Learn from RVillage members about RV cooling and heating systems.


Staying cool in an RV is one of the biggest challenges. RVillagers complain that even rigs outfitted with a "four season package" seem to have non-existent insulation. When the outdoor temperature exceeds 90 degrees (F), you may want to move on to a cooler climate—or simply understand that RV air conditioning is not going to keep up!

View responses.

If you're going to be traveling cross-country during the warmest parts of the year (late spring through early autumn), you may want to choose a more northerly route; and if you're driving a motorhome, many RVillagers report running their generator and the "house" air conditioning while rolling down the road to keep things cool inside.

Getting parked and plugged in before the hottest part of the day is advised.

Or find other ways to stay cool...

Check out these ideas.

You can also keep the sun out of the windows with these tips, or add a sunshade to the awning.

Types of cooling units

Roof-top air conditioner. Photo: Coleman

Rooftop air conditioner
The most commonly-used was to stay cool. RVillagers have LOTS of information to share about these units:

Issues and possible solutions with rooftop units
Just when you need it most...

See all the helpful advice offered.

Watch those settings: "On" and "Auto" behave quite differently.

Water leaking around or into the unit? See trouble-shooting tips here and also here. It could be a drainage issue.

Check out these ideas!

Humidity can be challenging for RV air conditioners:

RVillagers offer their tips.

SoftStart technology for your A/C

SoftStart device for air conditioner. Photo: SoftStartRV

Use this device to run TWO or more air conditioner units on a 30 amp circuit, or dry camp with a smaller generator. Learn more here (and purchase with an RVillage discount).

Watch a video by Mike Sokol explaining the SoftStartRV.

Non-ducted A/C
Have a Coleman Mach non-ducted unit? Learn more about these from RVillagers.

Roof vent fans

Multi-speed bi-directional fan that fits the standard RV roof vent opening. Photo: Fan-Tastic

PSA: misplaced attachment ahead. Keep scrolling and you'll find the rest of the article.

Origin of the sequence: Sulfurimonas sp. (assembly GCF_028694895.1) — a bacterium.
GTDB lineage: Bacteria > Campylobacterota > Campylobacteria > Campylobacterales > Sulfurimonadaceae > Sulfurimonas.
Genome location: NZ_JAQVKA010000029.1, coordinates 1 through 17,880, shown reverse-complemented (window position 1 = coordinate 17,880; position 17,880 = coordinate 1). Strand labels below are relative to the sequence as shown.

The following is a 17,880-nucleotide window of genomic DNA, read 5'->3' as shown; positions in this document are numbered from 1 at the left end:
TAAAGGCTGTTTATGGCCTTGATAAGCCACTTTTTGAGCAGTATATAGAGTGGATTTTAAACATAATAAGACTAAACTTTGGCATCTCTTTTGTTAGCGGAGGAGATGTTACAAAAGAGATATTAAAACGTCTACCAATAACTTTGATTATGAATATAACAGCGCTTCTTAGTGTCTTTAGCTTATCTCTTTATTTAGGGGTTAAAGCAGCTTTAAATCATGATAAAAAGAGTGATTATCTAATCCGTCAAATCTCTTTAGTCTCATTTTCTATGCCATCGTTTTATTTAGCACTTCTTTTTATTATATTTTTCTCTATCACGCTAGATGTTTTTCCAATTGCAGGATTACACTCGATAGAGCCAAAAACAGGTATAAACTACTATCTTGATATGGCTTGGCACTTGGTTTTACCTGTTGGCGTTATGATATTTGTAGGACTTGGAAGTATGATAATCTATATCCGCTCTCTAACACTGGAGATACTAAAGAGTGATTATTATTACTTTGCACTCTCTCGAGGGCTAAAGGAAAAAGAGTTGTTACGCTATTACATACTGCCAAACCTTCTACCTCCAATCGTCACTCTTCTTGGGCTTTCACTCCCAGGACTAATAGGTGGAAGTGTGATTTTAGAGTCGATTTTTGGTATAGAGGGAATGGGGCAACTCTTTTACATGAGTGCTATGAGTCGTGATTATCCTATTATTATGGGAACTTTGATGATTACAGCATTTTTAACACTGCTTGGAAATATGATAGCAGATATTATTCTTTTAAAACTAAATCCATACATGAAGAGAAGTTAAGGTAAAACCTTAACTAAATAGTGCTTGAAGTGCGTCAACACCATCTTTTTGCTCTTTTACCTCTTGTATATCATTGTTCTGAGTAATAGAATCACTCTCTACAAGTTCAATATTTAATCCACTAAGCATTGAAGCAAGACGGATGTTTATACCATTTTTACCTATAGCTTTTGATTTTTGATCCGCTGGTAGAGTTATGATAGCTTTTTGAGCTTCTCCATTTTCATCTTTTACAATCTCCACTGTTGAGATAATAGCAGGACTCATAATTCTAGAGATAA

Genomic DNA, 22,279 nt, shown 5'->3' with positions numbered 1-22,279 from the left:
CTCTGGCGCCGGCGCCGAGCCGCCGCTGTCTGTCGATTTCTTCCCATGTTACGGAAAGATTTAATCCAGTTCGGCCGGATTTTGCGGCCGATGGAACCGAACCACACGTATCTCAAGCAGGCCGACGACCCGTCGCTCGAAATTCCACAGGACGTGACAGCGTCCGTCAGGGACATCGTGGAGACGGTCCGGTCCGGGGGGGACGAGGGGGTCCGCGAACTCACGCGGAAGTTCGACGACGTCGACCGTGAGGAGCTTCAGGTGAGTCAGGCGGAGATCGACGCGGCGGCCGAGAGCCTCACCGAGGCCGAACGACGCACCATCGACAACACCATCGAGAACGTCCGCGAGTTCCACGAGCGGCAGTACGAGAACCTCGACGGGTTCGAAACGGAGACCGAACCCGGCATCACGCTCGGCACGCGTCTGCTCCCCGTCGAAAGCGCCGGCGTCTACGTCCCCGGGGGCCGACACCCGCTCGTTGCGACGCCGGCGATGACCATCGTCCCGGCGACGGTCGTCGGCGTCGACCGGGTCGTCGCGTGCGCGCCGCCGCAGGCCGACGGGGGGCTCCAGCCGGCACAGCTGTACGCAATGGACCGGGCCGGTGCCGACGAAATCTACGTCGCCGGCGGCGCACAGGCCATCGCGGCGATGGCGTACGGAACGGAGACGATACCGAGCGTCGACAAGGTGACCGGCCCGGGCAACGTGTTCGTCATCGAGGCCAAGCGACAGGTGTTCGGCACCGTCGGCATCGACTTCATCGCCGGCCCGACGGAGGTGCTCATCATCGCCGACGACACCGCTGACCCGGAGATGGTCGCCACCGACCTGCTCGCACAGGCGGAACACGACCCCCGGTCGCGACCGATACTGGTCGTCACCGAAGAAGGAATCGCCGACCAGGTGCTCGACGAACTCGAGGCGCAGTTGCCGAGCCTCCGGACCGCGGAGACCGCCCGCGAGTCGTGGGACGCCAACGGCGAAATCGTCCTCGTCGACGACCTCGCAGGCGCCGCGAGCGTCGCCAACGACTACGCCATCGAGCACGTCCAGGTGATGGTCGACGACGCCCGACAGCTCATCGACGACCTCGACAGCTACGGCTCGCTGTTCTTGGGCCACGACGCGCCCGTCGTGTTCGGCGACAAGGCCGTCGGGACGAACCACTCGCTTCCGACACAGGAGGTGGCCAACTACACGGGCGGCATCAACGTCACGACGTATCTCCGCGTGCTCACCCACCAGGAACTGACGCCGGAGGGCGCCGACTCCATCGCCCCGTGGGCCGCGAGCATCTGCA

The two most popular brands of roof fans are Fan-Tastic and Maxx Air, each offering a range of similar functions & features. RVillagers rave about what they love about these over the standard RV roof vents.

How hard is it to install a roof fan?

Watch a video of Mark Polk installing a Maxx Air fan.

Heat pumps

Despite the name, these units also produce cooling. Learn more here. However, they do have limitations in heat production.


Propane heaters

RV propane furnace. Photo: Atwood

The most common form of heating found in an RV is the built-in propane furnace. They put out a lot of BTUs—however they can be propane guzzlers, and RVillagers report that they vent almost as much of the heat outdoors! The fan uses a lot of battery power as well (not so good when boondocking). The good news is that a 10- or 20-minute blast from the furnace will heat the house up quickly, unlike small space heaters.

Favorite stand-alone propane space heaters are the Mr. Heater "Buddy", and the Olympic Wave-3 catalytic heater. See suggestions for more types of space heaters.

Get LOTS more information in this Related post: Propane heat.


Doesn't that look cozy? Photo: Yoopers Don & Mary

A popular and aesthetically pleasing way to get some heat in less-cold climates is an electric fireplace.

See this clever space-saving tip for a pull-out fireplace/drawer.

Alternative sources of heat

Cubic airtight wood stove installed in a bus. Photo: chris an tami carslake

You could get adventurous and try other sources of heat, such as pellet, diesel, or wood stoves. Be sure to install safely with proper wall (and roof) clearance and ventilation.

Check out this ambitious project: self-installed heated flooring!

Get more tips for heating things up in this related post: Snowbirds RVing in the Snow?!

How do you keep your furry family members warm?

A few ideas here.


RV thermostat. Photo: Airxcel

The heart of the cooling and heating system. Whether standard or digital, this simple device makes all the difference in your comfort!

Can you replace / upgrade your thermostat? Check out this info. It's even possible to calibrate the sensors. You may need to blow the dust out of it at times!:

RVillage groups

Join some helpful groups to find answers and offer solutions!

   Return to The Guide Chapter: RV Utilities

Disclaimer: The information gathered here is compiled from the posts and opinions of RVillagers, and not of RVillage itself. RVillage assumes no responsibility for any inaccuracies or omissions.

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